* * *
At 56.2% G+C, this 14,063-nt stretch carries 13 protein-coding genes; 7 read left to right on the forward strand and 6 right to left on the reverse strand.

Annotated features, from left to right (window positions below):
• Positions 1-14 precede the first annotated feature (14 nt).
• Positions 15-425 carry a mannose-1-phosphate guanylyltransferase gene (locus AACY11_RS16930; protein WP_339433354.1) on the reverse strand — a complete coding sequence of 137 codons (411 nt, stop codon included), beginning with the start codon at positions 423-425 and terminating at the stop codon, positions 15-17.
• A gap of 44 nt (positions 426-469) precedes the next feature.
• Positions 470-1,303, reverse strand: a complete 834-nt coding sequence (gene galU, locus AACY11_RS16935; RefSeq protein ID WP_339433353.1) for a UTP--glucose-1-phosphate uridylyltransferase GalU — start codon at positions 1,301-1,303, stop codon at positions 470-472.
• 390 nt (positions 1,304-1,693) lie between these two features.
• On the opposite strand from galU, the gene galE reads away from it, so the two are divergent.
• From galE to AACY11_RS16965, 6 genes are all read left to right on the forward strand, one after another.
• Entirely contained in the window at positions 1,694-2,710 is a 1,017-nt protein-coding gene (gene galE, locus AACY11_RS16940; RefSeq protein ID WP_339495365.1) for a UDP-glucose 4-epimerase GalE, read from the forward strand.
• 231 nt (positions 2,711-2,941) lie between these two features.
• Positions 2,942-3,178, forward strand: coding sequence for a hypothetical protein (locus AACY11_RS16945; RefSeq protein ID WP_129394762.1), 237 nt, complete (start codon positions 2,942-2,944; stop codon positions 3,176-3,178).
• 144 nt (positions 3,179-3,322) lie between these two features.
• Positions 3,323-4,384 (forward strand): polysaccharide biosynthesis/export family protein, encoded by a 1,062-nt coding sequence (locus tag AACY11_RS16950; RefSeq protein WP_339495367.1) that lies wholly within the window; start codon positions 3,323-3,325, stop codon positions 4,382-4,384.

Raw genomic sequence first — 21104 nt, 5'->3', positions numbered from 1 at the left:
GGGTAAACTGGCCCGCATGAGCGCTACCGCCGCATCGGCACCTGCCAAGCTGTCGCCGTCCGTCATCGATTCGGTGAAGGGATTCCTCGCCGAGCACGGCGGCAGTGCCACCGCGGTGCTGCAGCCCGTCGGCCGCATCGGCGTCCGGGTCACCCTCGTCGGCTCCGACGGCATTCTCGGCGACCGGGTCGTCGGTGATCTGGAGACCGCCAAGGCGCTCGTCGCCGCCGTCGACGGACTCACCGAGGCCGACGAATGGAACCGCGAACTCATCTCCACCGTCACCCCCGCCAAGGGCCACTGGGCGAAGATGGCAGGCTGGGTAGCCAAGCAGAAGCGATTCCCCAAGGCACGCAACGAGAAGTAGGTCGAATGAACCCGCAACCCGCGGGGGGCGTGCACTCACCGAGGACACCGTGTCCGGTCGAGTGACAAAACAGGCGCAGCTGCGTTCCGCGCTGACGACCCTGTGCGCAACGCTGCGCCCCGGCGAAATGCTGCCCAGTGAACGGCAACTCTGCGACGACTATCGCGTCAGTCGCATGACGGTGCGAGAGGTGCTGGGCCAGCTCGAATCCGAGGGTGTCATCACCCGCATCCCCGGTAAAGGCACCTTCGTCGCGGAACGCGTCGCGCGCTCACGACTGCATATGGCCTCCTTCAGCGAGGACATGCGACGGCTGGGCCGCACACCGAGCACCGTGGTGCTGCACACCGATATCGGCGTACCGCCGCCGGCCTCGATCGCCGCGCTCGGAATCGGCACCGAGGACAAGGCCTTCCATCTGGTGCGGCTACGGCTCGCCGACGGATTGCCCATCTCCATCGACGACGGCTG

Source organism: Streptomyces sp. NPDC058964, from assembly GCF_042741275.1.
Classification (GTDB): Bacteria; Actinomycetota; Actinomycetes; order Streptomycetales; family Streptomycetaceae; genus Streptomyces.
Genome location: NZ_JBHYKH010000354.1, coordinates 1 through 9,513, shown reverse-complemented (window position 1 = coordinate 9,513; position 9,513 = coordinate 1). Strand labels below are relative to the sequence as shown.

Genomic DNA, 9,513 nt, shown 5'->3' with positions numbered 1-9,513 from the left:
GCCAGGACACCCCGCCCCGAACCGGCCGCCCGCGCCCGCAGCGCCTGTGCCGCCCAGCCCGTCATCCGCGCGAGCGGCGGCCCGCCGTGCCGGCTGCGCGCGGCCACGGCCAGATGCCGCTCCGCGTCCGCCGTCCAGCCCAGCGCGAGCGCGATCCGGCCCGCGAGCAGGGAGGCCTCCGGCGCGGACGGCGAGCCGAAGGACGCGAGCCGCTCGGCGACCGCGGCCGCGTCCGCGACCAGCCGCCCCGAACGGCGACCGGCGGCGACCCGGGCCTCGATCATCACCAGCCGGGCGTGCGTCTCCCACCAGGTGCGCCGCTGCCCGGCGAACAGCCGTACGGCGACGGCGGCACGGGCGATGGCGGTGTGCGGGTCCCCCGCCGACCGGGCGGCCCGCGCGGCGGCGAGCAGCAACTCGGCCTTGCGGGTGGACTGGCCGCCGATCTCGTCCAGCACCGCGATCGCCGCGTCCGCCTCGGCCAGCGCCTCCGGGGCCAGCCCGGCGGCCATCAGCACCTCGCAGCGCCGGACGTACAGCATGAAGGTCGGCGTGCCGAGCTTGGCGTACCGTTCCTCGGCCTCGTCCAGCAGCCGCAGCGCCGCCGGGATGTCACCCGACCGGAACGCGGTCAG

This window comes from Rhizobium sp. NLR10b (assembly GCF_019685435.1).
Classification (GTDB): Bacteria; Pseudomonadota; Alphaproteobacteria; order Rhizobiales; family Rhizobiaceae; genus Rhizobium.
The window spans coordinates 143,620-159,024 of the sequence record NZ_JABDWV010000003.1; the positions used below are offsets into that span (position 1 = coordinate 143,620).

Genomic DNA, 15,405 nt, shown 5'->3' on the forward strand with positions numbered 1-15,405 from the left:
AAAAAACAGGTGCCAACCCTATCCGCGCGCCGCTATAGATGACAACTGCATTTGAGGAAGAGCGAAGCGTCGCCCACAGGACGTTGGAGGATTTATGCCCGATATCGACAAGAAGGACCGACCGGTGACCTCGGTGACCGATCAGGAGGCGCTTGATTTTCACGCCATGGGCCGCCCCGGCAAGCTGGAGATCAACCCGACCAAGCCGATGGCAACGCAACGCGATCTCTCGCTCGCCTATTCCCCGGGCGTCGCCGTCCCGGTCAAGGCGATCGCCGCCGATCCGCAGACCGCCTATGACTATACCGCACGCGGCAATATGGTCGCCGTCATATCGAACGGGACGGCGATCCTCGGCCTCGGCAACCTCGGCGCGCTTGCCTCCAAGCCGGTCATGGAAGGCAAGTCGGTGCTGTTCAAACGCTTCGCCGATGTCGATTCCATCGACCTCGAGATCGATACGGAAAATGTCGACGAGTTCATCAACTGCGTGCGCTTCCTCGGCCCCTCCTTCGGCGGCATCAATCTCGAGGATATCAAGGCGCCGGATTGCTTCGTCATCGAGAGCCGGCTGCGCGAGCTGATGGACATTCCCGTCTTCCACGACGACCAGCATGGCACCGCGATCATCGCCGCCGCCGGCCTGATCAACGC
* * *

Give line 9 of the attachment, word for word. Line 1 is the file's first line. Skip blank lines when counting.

• From galE to AACY11_RS16965, 6 genes are all read left to right on the forward strand, one after another.